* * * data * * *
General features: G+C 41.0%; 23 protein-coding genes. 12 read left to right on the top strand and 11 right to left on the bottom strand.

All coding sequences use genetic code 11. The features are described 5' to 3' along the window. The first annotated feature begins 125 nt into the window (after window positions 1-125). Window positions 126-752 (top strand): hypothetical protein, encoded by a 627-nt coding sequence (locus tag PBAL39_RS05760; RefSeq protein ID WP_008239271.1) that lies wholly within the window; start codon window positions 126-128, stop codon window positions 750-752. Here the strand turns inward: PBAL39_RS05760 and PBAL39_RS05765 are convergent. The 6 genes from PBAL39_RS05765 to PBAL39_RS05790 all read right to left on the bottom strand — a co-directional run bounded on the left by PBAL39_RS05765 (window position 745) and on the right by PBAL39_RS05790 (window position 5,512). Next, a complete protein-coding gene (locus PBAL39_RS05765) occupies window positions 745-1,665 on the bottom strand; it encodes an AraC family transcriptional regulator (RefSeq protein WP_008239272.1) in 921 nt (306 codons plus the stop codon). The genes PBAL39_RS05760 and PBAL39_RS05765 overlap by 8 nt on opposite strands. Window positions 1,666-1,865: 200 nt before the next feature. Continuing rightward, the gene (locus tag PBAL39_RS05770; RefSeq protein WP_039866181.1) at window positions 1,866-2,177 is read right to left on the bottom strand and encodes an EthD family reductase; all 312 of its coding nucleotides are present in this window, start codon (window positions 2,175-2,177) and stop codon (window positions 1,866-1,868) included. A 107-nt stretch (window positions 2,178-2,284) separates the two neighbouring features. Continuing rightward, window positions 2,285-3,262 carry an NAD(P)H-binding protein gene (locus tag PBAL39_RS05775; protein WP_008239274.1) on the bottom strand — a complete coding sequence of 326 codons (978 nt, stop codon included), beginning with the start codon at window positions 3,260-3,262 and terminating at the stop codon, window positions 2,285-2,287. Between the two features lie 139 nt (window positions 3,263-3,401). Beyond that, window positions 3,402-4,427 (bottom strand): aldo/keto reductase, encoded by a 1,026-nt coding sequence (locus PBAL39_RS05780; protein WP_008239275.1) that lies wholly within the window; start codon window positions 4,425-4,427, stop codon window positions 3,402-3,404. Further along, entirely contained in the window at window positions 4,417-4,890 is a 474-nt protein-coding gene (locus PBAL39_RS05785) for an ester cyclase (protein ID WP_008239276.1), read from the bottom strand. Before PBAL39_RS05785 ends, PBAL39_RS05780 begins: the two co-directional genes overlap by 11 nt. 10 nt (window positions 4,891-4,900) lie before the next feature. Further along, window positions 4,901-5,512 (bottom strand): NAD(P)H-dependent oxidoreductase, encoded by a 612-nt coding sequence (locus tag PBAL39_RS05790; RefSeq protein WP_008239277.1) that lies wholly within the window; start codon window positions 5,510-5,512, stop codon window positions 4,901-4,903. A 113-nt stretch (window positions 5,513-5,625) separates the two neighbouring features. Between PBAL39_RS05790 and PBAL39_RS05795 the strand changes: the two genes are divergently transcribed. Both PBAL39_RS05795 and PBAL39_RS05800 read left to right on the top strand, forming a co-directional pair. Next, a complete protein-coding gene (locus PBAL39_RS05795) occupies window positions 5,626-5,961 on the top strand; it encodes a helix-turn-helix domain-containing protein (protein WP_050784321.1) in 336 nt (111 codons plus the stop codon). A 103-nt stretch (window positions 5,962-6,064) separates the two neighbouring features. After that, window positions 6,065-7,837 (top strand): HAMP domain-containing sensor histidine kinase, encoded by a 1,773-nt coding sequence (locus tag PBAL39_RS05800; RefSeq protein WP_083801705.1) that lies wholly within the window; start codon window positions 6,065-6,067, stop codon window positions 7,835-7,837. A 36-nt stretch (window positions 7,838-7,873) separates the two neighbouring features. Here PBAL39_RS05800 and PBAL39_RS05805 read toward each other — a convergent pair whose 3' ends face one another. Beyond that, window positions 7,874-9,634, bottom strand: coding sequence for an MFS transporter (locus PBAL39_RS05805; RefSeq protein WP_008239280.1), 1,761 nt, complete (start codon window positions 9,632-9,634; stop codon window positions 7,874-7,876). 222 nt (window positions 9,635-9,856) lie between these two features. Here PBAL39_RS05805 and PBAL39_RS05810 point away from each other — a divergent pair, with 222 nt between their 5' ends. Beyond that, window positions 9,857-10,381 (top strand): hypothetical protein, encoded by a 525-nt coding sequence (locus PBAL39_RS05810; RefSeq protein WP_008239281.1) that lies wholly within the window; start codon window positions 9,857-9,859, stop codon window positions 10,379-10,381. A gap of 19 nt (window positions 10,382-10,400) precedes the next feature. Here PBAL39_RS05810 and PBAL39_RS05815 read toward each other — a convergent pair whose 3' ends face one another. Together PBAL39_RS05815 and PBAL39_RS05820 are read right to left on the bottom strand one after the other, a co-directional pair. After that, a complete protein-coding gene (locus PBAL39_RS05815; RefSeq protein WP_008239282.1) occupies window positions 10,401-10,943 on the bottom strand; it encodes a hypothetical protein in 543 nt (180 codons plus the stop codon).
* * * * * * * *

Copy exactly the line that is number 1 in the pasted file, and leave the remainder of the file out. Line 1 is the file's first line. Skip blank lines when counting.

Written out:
General features: G+C 41.0%; 23 protein-coding genes. 12 read left to right on the top strand and 11 right to left on the bottom strand.